Would you love to generate $44, just by spending a dollar? Who wouldn’t?! Luckily for small businesses, email marketing typically generates about that great of a return on investment. Do it right, and you could make a lot more money with both new and current customers. Building a 2019 email marketing plan for your small business?
This year, don’t rely solely on the email marketing techniques you’ve used in the past. Best practices for email marketing change over time, just as technology does. To engage today’s consumers, you need to adjust your email marketing techniques.
Curious how to build your 2019 email marketing plan this year? Have a great plan in place, but want to refresh your overall email marketing strategy?
Do more of this (and less of that)…
Most email marketers, when they first start hitting send on behalf of their businesses, use email to do two things.
- They use it for back-and-forth, one-to-one communication.
- They send mass email blasts, like offers and promotions, to their entire list of email addresses.
That’s not a bad place to start. But it is a bad place to stay.
If you target the same messages at the same folks all the time, you’re actually targeting no one in particular.
Instead, segment your email list into manageable groups. Organize groups of individuals by traits like:
- Whether they’re a lead, prospect or customer
- Favorite product or service
- Frequency of purchase
- Amount spent or expected to spent
Once you segment your list appropriately, you can better target these individuals. You’ll lower the amount of unwanted or irrelevant messages you’re sending, and you’ll improve the chances someone who’s actually interested in what you’re offering will see your message and want to act on it. Ultimately, that’ll translate into more bookings, more revenue, and better return on investment when it comes to your email marketing.
Get more email personalization advice here.
When it comes to marketing personalization, things are getting a little creepy. Targeting and retargeting via ads, social media, even emails, is getting so specialized that consumers are getting a little freaked out. In fact, 75% of consumers said they find personalized brand experiences “at least somewhat” creepy.
What do I mean by less creepiness in personalization?
Picture this. You’re shopping for a new mattress on your phone. You think you might use one of those new, bed-in-a-box brands. So you do a quick Google search from your mobile device. You view a few of the top sites that show up, but you don’t ultimately buy. (You need to check in with the spouse later, after all.)
Later, you log into Facebook on your laptop. You’re not on your phone anymore, but you start seeing ads from Facebook for every mattress manufacturer you researched earlier. You even see some from competitors.
Feeling a little freaked? That’s marketing personalization, served up to you by marketers, by way of artificial intelligence (AI) technologies. And though it can be extremely effective (say, if you’d forgotten to follow up with the spouse on that new mattress), some consumers think it goes too far.
A couple ways to avoid being overly creepy in your own email marketing:
- Stick to first names. If you include first names in the subject lines or greetings of your emails, keep it to that. Using first and last name can seem overly formal.
- Don’t ask for too much information. No one likes filling out forms, but email marketers often need them to populate important fields in your email service provider or customer relationship management (CRM) tool. Stick with 3-5 fields in your initial forms or questionnaires if you can.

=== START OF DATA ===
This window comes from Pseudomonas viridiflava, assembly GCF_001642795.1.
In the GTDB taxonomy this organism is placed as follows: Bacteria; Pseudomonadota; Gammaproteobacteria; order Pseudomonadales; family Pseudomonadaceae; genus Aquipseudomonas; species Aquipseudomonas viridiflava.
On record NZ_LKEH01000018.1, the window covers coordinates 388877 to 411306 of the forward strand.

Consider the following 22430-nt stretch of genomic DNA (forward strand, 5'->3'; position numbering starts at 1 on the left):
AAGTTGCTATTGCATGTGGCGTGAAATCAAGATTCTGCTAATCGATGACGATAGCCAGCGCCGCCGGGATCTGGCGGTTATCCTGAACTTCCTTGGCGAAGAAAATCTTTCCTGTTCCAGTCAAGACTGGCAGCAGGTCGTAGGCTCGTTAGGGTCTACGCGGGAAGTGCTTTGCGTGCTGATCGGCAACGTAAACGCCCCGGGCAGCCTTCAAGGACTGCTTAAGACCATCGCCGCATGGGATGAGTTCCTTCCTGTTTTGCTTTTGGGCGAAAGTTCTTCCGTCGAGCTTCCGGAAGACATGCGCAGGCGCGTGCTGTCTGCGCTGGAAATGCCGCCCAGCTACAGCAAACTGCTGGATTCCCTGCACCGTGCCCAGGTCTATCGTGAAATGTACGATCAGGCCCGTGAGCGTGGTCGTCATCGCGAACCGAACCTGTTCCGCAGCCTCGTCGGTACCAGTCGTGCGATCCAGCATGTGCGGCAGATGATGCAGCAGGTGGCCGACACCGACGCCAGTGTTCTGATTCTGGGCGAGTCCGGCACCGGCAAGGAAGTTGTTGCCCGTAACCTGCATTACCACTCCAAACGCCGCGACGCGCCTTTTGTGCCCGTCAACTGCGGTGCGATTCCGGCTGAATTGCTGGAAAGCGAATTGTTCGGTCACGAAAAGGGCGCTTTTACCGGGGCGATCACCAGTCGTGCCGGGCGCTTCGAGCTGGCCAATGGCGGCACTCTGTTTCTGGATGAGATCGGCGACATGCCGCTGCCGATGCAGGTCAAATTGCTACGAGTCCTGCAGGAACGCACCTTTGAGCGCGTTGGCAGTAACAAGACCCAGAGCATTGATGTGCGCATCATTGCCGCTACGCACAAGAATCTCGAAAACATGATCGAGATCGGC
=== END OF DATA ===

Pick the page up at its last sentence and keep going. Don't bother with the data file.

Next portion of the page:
Hopefully you intend to use segmenting and targeting techniques, as well as some less-than-creepy personalization tactics. If you do, you’ll need to be as transparent as possible about all of it.
First, be open about who you’re targeting. If you’re sending an email to a small list, don’t write the email as though it’s going to everyone. If you have a reason for targeting a specific group of individuals, let them know.
Let’s say you’re targeting a list of individuals who, for example, haven’t booked or bought from you lately. While it may seem counterintuitive to do so, call that out in the subject line or at the top of your email. Doing so will make you seem more relatable and trustworthy.
Even better, CAN-SPAM rules dictate you make it easy to opt in and out of your messages. Do your list a favor, and let them edit their preferences for what they receive. Need help writing a permission pass? Get our top email marketing templates.
Unlike other trends, the optimal format for your emails is changing a little more drastically. Just because you can include eye-catching images, videos, and fancy email templates doesn’t mean you should.
As it turns out, design-heavy emails no longer rule. Whereas high resolution graphics and rich text grew in popularity in prior years, plain text is resurfacing as the popular preference among consumers.
Turns out these simply formatted emails are more effective than their eye-catching, though larger file size, alternatives. How?
- Higher delivery rates
- Higher open rates
- Better engagement (like clicks through to your offers)
Experts say plain-text emails are coming back into style for a couple of reasons.
- They look less like promotions, and more like personal messages.
- They’re not as distracting or overwhelming as emails with busy graphics.
More Powerful Email Service Provider
For help with email list management, templates and more, you need to choose an email service provider. There are tons of options out there, but Thryv makes it easy to achieve the things most important to your 2019 email marketing plan. Check it out.